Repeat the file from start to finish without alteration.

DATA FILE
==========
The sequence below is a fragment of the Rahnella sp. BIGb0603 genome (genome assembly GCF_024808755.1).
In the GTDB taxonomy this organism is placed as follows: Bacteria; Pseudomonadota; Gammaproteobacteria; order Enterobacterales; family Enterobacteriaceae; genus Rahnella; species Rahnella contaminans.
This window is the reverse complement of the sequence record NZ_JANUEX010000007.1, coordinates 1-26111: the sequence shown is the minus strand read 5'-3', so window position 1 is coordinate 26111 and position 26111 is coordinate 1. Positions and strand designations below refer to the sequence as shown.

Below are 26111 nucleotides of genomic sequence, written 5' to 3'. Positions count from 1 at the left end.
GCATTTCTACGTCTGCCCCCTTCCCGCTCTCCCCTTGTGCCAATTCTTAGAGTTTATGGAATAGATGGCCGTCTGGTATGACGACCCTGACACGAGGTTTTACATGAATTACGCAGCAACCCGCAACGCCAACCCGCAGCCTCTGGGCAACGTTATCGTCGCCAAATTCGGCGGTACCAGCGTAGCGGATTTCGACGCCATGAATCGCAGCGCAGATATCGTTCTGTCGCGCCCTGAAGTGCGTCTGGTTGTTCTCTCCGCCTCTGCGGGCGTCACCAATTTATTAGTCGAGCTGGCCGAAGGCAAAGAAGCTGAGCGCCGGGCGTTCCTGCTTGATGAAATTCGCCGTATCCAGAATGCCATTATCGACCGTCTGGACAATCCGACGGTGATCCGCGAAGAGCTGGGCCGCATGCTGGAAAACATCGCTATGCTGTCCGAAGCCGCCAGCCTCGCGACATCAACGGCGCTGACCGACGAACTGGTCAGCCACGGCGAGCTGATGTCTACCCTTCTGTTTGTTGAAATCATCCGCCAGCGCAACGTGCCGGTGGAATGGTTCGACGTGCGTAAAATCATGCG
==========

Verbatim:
The sequence below is a fragment of the Rahnella sp. BIGb0603 genome (genome assembly GCF_024808755.1).
In the GTDB taxonomy this organism is placed as follows: Bacteria; Pseudomonadota; Gammaproteobacteria; order Enterobacterales; family Enterobacteriaceae; genus Rahnella; species Rahnella contaminans.
This window is the reverse complement of the sequence record NZ_JANUEX010000007.1, coordinates 1-26111: the sequence shown is the minus strand read 5'-3', so window position 1 is coordinate 26111 and position 26111 is coordinate 1. Positions and strand designations below refer to the sequence as shown.

Below are 26111 nucleotides of genomic sequence, written 5' to 3'. Positions count from 1 at the left end.
GCATTTCTACGTCTGCCCCCTTCCCGCTCTCCCCTTGTGCCAATTCTTAGAGTTTATGGAATAGATGGCCGTCTGGTATGACGACCCTGACACGAGGTTTTACATGAATTACGCAGCAACCCGCAACGCCAACCCGCAGCCTCTGGGCAACGTTATCGTCGCCAAATTCGGCGGTACCAGCGTAGCGGATTTCGACGCCATGAATCGCAGCGCAGATATCGTTCTGTCGCGCCCTGAAGTGCGTCTGGTTGTTCTCTCCGCCTCTGCGGGCGTCACCAATTTATTAGTCGAGCTGGCCGAAGGCAAAGAAGCTGAGCGCCGGGCGTTCCTGCTTGATGAAATTCGCCGTATCCAGAATGCCATTATCGACCGTCTGGACAATCCGACGGTGATCCGCGAAGAGCTGGGCCGCATGCTGGAAAACATCGCTATGCTGTCCGAAGCCGCCAGCCTCGCGACATCAACGGCGCTGACCGACGAACTGGTCAGCCACGGCGAGCTGATGTCTACCCTTCTGTTTGTTGAAATCATCCGCCAGCGCAACGTGCCGGTGGAATGGTTCGACGTGCGTAAAATCATGCG